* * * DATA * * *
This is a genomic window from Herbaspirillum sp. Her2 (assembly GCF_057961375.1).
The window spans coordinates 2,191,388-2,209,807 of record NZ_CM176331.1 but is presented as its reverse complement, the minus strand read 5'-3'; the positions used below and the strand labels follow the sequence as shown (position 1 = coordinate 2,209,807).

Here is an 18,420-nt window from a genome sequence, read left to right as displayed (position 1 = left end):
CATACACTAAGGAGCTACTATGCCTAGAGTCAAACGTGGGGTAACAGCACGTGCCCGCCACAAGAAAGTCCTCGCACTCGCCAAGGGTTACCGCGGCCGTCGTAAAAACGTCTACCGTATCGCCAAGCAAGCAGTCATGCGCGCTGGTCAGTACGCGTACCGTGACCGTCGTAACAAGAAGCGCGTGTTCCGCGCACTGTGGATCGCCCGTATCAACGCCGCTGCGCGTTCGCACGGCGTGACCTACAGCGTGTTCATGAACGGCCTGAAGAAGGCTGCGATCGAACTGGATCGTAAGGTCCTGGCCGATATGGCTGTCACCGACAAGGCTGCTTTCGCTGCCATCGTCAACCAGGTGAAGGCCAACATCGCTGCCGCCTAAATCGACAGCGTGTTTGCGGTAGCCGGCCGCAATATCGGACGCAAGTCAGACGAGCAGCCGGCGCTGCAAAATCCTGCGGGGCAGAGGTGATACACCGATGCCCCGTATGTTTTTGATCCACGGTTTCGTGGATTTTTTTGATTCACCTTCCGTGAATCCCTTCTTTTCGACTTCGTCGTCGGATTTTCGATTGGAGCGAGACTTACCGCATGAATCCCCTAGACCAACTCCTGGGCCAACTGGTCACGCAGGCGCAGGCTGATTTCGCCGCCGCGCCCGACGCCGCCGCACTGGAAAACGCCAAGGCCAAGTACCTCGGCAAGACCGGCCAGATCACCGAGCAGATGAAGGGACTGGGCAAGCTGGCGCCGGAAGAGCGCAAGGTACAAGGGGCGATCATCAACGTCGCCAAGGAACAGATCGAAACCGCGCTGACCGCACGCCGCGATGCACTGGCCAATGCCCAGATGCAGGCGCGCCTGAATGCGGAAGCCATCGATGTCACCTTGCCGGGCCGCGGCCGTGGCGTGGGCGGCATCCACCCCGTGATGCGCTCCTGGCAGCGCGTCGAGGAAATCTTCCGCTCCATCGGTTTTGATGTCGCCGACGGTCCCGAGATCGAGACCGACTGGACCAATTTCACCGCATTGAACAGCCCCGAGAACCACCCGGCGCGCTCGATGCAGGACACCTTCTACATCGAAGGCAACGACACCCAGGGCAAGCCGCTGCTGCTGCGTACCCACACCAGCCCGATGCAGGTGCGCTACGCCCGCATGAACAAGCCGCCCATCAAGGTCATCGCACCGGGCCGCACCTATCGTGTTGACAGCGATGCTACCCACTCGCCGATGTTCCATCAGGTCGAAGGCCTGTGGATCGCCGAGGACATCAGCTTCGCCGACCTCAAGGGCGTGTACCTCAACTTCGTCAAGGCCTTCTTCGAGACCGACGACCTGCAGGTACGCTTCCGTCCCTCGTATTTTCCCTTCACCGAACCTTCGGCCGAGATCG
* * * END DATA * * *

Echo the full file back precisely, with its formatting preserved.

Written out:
This is a genomic window from Herbaspirillum sp. Her2 (assembly GCF_057961375.1).
The window spans coordinates 2,191,388-2,209,807 of record NZ_CM176331.1 but is presented as its reverse complement, the minus strand read 5'-3'; the positions used below and the strand labels follow the sequence as shown (position 1 = coordinate 2,209,807).

Here is an 18,420-nt window from a genome sequence, read left to right as displayed (position 1 = left end):
CATACACTAAGGAGCTACTATGCCTAGAGTCAAACGTGGGGTAACAGCACGTGCCCGCCACAAGAAAGTCCTCGCACTCGCCAAGGGTTACCGCGGCCGTCGTAAAAACGTCTACCGTATCGCCAAGCAAGCAGTCATGCGCGCTGGTCAGTACGCGTACCGTGACCGTCGTAACAAGAAGCGCGTGTTCCGCGCACTGTGGATCGCCCGTATCAACGCCGCTGCGCGTTCGCACGGCGTGACCTACAGCGTGTTCATGAACGGCCTGAAGAAGGCTGCGATCGAACTGGATCGTAAGGTCCTGGCCGATATGGCTGTCACCGACAAGGCTGCTTTCGCTGCCATCGTCAACCAGGTGAAGGCCAACATCGCTGCCGCCTAAATCGACAGCGTGTTTGCGGTAGCCGGCCGCAATATCGGACGCAAGTCAGACGAGCAGCCGGCGCTGCAAAATCCTGCGGGGCAGAGGTGATACACCGATGCCCCGTATGTTTTTGATCCACGGTTTCGTGGATTTTTTTGATTCACCTTCCGTGAATCCCTTCTTTTCGACTTCGTCGTCGGATTTTCGATTGGAGCGAGACTTACCGCATGAATCCCCTAGACCAACTCCTGGGCCAACTGGTCACGCAGGCGCAGGCTGATTTCGCCGCCGCGCCCGACGCCGCCGCACTGGAAAACGCCAAGGCCAAGTACCTCGGCAAGACCGGCCAGATCACCGAGCAGATGAAGGGACTGGGCAAGCTGGCGCCGGAAGAGCGCAAGGTACAAGGGGCGATCATCAACGTCGCCAAGGAACAGATCGAAACCGCGCTGACCGCACGCCGCGATGCACTGGCCAATGCCCAGATGCAGGCGCGCCTGAATGCGGAAGCCATCGATGTCACCTTGCCGGGCCGCGGCCGTGGCGTGGGCGGCATCCACCCCGTGATGCGCTCCTGGCAGCGCGTCGAGGAAATCTTCCGCTCCATCGGTTTTGATGTCGCCGACGGTCCCGAGATCGAGACCGACTGGACCAATTTCACCGCATTGAACAGCCCCGAGAACCACCCGGCGCGCTCGATGCAGGACACCTTCTACATCGAAGGCAACGACACCCAGGGCAAGCCGCTGCTGCTGCGTACCCACACCAGCCCGATGCAGGTGCGCTACGCCCGCATGAACAAGCCGCCCATCAAGGTCATCGCACCGGGCCGCACCTATCGTGTTGACAGCGATGCTACCCACTCGCCGATGTTCCATCAGGTCGAAGGCCTGTGGATCGCCGAGGACATCAGCTTCGCCGACCTCAAGGGCGTGTACCTCAACTTCGTCAAGGCCTTCTTCGAGACCGACGACCTGCAGGTACGCTTCCGTCCCTCGTATTTTCCCTTCACCGAACCTTCGGCCGAGATCG